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Hi PM,

I have been in therapy on & off since 1991. The first place I went to had a sliding fee scale based on people's income for how much they had to pay. That was extremely helpful, til I got on disability. Perhaps you could see if someplace around you has a sliding scale? I know it's difficult to concentrate on doing therapy work while you're worried about the money.
I've had therapists that want me to work at my own pace, and that worked best for me. I tried seeing a female therapist one time, who totally had the whole next year mapped out for me. She told me I was going to see a male therapist, which I was not ready for. And she told me all my personalities were going to be integrated within a year because she was going to have me pushed that hard. I never went back there. It is ok to find a different therapist if yours is not working for you. I know I had to feel safe with the therapist, and be allowed to work at my own pace.
There were times where I took breaks from therapy, because it would get to be too much. At times, I saw my therapist twice a week, when I was going through rough spots. Mostly though, at first, it was once a week. But after so many years, I got down to every other week and was good with that. Now it can be every two to four weeks. I just had to figure out what worked best for me. I had a couple therapists that wanted to see me every week, and I didn't feel I needed it. It became an uncomfortable situation for me. I felt like it overshadowed my therapy, and I made no progress. So I found another therapist. If I'm not comfortable with one therapist, I've learned it's ok to switch therapists. It took me a long time before I felt comfortable doing that. You'll figure out what works best for you.

Best wishes.
Debbie E.


Dear PM,

Working to live a better way of life is not easy.  In fact, I find it difficult and sometimes confusing.  Therapy sessions are for your benefit.  You are the one paying, therefore you are the one to set the pace and/or subject.  I have been in therapy for almost three years.  After the first three months I felt I was going no where.  I would dissociate and not have a clue what we discussed.  Then I decided to tape all my sessions.  This way I could review my sessions over and over again.  I also feel I am getting more for my money by taping the sessions.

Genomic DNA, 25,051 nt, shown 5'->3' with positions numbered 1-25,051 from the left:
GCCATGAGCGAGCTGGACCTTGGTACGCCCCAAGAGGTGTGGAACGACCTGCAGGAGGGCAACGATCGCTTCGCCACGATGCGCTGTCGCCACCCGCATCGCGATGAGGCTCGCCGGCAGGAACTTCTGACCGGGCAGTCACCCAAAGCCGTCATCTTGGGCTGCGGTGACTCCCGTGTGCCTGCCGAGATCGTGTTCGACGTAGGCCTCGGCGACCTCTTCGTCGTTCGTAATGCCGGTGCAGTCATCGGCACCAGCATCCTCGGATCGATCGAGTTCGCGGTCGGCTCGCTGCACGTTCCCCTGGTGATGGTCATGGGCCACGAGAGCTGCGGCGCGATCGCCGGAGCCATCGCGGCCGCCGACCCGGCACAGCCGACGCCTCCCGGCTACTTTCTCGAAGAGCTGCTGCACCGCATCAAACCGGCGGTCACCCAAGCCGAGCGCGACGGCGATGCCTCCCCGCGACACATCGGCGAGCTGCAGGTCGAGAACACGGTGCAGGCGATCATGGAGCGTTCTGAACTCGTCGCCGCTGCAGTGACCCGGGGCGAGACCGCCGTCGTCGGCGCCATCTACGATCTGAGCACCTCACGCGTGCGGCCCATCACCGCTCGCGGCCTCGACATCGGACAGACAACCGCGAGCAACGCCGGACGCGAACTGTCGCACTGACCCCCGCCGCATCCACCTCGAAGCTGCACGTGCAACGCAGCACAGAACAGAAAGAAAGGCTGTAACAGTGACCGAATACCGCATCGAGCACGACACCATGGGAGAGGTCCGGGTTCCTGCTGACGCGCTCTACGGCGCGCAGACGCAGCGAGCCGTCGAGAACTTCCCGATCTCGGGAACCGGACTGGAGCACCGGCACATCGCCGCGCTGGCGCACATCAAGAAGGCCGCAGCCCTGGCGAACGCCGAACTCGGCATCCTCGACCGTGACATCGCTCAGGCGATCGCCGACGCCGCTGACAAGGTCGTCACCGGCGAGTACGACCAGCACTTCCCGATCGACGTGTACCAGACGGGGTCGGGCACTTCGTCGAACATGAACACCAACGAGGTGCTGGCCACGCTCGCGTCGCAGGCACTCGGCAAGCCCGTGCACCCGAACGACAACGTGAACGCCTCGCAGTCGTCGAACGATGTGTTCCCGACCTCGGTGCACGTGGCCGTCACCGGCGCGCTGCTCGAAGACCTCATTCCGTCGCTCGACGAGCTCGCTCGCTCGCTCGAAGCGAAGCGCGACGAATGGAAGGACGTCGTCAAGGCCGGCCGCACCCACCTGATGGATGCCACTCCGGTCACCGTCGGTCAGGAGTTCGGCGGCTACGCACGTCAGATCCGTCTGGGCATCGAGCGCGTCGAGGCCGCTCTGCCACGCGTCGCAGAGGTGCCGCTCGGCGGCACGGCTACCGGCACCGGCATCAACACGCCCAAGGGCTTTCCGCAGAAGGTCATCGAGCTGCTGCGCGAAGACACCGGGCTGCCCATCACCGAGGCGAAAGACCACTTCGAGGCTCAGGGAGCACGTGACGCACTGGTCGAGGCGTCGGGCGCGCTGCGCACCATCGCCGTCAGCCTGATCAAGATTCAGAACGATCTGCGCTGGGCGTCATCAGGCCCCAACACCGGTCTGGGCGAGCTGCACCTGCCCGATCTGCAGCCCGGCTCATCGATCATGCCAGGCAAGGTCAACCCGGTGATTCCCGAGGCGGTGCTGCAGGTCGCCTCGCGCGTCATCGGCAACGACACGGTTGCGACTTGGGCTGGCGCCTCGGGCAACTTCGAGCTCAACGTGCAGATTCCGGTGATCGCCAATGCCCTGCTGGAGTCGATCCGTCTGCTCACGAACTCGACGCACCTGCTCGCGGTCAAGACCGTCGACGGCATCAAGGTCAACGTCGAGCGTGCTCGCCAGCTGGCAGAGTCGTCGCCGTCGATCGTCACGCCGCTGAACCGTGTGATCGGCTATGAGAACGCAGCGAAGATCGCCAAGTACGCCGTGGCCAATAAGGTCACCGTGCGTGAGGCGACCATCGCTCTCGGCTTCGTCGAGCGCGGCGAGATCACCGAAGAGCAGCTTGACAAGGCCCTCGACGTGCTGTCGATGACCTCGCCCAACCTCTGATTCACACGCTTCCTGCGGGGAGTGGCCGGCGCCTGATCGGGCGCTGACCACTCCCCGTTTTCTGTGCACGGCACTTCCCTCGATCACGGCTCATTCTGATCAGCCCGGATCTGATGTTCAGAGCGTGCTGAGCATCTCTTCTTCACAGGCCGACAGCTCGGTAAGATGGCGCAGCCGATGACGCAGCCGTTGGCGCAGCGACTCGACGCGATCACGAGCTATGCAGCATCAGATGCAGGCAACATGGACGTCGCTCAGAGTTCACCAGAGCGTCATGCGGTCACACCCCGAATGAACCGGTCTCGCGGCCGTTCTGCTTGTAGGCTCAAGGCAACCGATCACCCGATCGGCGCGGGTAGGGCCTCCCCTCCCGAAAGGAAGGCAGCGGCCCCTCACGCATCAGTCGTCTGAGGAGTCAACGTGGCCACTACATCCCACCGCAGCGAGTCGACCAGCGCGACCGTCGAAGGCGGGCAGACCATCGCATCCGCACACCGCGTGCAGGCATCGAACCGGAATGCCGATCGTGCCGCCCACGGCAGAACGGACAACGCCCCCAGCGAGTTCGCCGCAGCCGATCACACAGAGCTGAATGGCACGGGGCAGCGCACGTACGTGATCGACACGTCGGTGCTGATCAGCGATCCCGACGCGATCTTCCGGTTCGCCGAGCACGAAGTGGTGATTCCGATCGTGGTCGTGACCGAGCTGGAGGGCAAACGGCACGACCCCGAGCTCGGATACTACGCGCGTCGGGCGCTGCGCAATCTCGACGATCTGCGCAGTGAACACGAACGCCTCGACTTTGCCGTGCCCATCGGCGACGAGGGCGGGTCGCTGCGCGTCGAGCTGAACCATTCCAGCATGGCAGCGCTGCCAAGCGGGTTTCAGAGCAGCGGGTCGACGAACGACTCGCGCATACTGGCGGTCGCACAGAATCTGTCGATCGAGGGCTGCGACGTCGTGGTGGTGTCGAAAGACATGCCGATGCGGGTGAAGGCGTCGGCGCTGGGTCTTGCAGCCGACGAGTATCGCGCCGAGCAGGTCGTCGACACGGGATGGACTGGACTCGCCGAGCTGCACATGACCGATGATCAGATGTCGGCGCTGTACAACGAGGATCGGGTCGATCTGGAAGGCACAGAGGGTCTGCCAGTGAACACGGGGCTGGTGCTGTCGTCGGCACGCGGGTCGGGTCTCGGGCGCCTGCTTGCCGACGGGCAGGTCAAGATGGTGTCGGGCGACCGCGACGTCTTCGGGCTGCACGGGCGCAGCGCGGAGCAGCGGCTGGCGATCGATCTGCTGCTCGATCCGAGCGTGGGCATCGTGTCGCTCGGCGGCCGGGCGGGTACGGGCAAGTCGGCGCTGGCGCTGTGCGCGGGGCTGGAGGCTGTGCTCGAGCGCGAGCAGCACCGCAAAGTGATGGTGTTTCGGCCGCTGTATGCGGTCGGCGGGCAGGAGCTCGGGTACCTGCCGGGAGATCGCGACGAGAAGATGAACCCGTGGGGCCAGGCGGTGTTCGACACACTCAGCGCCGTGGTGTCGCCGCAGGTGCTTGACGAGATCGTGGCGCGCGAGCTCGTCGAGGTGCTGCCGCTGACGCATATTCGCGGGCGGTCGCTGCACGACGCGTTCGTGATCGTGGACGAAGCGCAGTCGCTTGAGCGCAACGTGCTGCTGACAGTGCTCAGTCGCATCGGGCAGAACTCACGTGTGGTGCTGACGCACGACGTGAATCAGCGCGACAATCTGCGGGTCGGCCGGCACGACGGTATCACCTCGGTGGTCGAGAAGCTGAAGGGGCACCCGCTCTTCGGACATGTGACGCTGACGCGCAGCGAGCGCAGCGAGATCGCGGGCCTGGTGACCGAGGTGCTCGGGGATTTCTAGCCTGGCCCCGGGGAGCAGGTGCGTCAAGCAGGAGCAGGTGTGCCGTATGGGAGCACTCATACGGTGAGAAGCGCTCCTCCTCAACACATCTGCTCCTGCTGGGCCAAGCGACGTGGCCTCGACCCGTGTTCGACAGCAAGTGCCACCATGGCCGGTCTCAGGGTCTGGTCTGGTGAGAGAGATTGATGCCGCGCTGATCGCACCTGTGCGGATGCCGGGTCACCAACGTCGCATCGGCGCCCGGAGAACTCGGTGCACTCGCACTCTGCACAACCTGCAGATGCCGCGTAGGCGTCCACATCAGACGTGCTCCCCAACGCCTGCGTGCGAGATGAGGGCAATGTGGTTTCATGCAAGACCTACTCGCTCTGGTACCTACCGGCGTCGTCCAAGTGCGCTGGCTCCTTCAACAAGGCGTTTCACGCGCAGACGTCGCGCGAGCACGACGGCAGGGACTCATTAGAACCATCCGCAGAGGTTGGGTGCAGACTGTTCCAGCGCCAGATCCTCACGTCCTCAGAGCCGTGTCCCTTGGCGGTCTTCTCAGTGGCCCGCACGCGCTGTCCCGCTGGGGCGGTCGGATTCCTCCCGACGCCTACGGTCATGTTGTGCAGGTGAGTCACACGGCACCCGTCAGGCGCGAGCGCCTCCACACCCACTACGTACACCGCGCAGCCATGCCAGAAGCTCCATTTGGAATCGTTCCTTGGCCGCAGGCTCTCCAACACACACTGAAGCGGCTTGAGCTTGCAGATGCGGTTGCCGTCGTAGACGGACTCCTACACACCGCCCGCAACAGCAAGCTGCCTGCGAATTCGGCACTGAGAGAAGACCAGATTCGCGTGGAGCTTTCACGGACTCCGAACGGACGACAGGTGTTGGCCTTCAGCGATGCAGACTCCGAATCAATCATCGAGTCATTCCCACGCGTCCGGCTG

To attain a better future for yourself, you must work on specific areas of chioce.  Most important is " taking breaks".  Working too hard will exhaust and burn you out.  I learned this the hard way.  I worked so hard, I had no time to live.  I also found journaling important.  I have two journals:  one for what happened during the day and one for putting only something good which came out of each day.

I, too, agree with Rosebud and Meg.  If you are uncomfortable with your therapist and/or feel he or she is pushing you, it may be time to find another therapist.  Please find one who deals with dissociation, past trauma issues, or other areas you feel are important.

I sincerely hope this helps some.
Take Care,


Dear PM:

I think you may be feeling overwhelmed because the therapy is going “too fast”. Ie, your therapist may be pushing you to feel or uncover material that you’re not ready to deal with. Or it’s just too much for you right now.

Ask your therapist if it would be possible to slow down and just ‘consolidate’ your position now. Tell him or her that you are very concerned about staying functional—since you have to work to be able to pay for therapy, as well as to stay reasonably comfortable. You might also suggest that you don’t want your whole life to be therapy, therapy, therapy. I mean, enough is enough, you know? There is no way to completely erase what has already happened to you in the past. No therapist can do that, no matter how much they (or you) want it to happen.

It happened. What you need now is guidance to help you go on in spite of the trauma.

But you can’t expect your therapist to guess how you’re feeling. You’ve really got to talk straight about this. If—in spite of your attempts to communicate--the therapist keeps saying that your problem is denial, you may need to think about finding a different therapist.

That’s just my 2cents.



Dear PM,

I agree with ROSEBUD. The  kind  of  therapy  we  need  should  not  be  pushed  or  rushed .  Your  therapist  using  the  word
  denial  is  not  correct .   When  you  have  outside responsibilities  plus   therapy,  there  has to be a realistic  balance. 
I  think  therapy  once  a  week  is  often  enough ---  we  all  need  recovery  time  between  sessions. Moving  too  fast  can 
cause  serious  problems  --  if  you  can  not  tell  him/her  these  things  face  to  face and  work it out  together, then
make all  the  others  aware ,  write  a  letter  and  mail  it - 
The  reaction  to  a  letter  like  this  may  show  you  may  need  a  different  therapist,  or  this  one  might  understand  it 
better  when  it's  written -  the  space  and  distance  are  being  used  to  feel  safe.

your feeling  safe  is  the  most  important  issue  here

Best wishes,